guest post: chris nieratko

I got to meet Chops a few weeks ago at Tampa Am 2012 and we spent some time shooting the shit in our hotel lobby. The conversation naturally went towards the aftermath of Hurricane Sandy as many of my conversations do these days. My beloved home of New Jersey has been ass raped. People are still without homes and power. Kids will have no Christmas or Kwanzaa. They’re putting a $70 billion price tag on fixing things and no one is opening their wallets. We ended up talking at length about the slow recovery, moreso than I had with anyone up until that point or since. When Chops asked me to do this editorial, I was honored and instantly knew I wanted to focus on some of the most inspirational Jersey Boys.

This is perhaps the first time I was tricked by skateboard photography. We were very young and very impressionable and here was Mike 180ing a picnic table. It was unheard of. We knew nothing of “California picnic tables.” To us, all picnic tables were created equal. Not true. California picnic tables are for ants. Doesn’t take anything away from this sequence though. No one was going over these things on flat yet.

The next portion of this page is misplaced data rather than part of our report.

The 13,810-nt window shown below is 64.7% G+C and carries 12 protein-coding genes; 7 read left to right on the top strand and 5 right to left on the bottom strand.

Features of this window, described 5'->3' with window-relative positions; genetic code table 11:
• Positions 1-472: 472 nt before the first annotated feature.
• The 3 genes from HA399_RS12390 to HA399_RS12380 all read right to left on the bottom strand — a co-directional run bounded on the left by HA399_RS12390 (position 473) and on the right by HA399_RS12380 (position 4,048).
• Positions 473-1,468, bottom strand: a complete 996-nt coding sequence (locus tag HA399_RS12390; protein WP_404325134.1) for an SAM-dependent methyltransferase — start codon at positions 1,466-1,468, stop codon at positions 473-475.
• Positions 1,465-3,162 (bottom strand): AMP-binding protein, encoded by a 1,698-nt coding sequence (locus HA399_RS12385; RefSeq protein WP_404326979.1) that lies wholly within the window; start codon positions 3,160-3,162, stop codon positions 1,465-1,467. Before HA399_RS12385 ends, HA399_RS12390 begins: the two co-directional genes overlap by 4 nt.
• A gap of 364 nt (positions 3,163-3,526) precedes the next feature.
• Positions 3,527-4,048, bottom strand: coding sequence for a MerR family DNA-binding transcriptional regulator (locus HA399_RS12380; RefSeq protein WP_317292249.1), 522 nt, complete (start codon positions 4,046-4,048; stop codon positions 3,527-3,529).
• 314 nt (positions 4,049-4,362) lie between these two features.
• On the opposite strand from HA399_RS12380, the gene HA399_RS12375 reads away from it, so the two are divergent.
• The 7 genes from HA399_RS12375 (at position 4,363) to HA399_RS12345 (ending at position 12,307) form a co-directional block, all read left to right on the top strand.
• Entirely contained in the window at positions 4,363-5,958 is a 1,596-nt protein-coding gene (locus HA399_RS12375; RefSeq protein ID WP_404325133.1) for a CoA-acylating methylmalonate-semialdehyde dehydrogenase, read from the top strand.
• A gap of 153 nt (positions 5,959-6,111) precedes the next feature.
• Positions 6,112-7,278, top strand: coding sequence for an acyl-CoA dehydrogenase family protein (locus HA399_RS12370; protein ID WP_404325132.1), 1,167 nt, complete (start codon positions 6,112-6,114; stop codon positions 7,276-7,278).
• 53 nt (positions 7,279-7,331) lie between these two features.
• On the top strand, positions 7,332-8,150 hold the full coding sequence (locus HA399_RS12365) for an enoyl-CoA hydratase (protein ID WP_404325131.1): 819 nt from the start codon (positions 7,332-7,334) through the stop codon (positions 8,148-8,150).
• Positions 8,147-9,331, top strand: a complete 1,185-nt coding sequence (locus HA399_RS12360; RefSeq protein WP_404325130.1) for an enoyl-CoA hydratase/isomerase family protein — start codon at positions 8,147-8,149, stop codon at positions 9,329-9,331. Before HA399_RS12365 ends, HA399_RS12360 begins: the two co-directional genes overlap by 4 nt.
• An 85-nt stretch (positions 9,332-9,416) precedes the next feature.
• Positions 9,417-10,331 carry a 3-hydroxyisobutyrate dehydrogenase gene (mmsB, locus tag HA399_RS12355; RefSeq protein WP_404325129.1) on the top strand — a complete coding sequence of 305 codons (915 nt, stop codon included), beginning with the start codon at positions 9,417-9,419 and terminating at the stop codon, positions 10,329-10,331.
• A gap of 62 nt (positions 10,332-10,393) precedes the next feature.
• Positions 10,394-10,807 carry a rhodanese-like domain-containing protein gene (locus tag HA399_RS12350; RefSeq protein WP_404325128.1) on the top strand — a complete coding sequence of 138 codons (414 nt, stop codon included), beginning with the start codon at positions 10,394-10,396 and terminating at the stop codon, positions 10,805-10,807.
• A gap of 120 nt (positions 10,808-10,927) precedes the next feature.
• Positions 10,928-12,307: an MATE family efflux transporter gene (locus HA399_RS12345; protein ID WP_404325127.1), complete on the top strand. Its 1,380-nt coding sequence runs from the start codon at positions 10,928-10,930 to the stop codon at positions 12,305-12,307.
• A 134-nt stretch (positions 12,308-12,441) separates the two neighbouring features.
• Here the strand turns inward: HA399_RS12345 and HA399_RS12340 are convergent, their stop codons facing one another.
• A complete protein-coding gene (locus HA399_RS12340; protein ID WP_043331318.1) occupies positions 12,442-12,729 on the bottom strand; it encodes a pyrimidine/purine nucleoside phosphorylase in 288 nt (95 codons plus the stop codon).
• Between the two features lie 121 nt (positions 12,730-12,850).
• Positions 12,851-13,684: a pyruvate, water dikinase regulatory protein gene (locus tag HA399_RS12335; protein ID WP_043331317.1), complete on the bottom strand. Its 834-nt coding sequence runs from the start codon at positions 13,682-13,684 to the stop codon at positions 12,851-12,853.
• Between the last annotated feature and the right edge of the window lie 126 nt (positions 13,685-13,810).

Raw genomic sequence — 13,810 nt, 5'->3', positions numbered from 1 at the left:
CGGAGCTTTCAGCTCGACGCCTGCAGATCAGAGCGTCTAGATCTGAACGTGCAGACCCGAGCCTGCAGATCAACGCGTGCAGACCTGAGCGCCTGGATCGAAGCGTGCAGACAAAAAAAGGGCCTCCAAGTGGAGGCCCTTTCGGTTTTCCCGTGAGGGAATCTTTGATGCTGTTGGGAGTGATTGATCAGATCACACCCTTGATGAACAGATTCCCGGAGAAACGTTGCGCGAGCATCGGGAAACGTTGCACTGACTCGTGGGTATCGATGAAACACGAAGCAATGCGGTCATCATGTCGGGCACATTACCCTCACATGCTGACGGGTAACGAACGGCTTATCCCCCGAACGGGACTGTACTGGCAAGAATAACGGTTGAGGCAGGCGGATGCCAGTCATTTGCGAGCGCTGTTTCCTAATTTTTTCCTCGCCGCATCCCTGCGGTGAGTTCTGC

Mike V will always represent New Jersey skateboarding to me. He made his bones a few towns over from me and frequently returned after moving to California.

A lot of people have a lot to say about Mike but for me he’s one of the greatest of all time. Every era he has skated differently than everyone else and even now in 2013, he can do just about anything he wants on a skateboard.

After Hurricane Sandy, Mike reached out to help. He created 100 limited edition boards that he sold for $100 each and donated all the money to local NY/NJ charities. So many skateboard brands stepped up and donated so much but Mike, being from the area, he wanted to do more, long after the storm had been forgotten by the media. He’s people’s champ.


This is from that great period when O’Dell was still shooting skate photos for Thrasher. I love Epicly Later’d but I also very much loved his photos and miss seeing them in skate mags.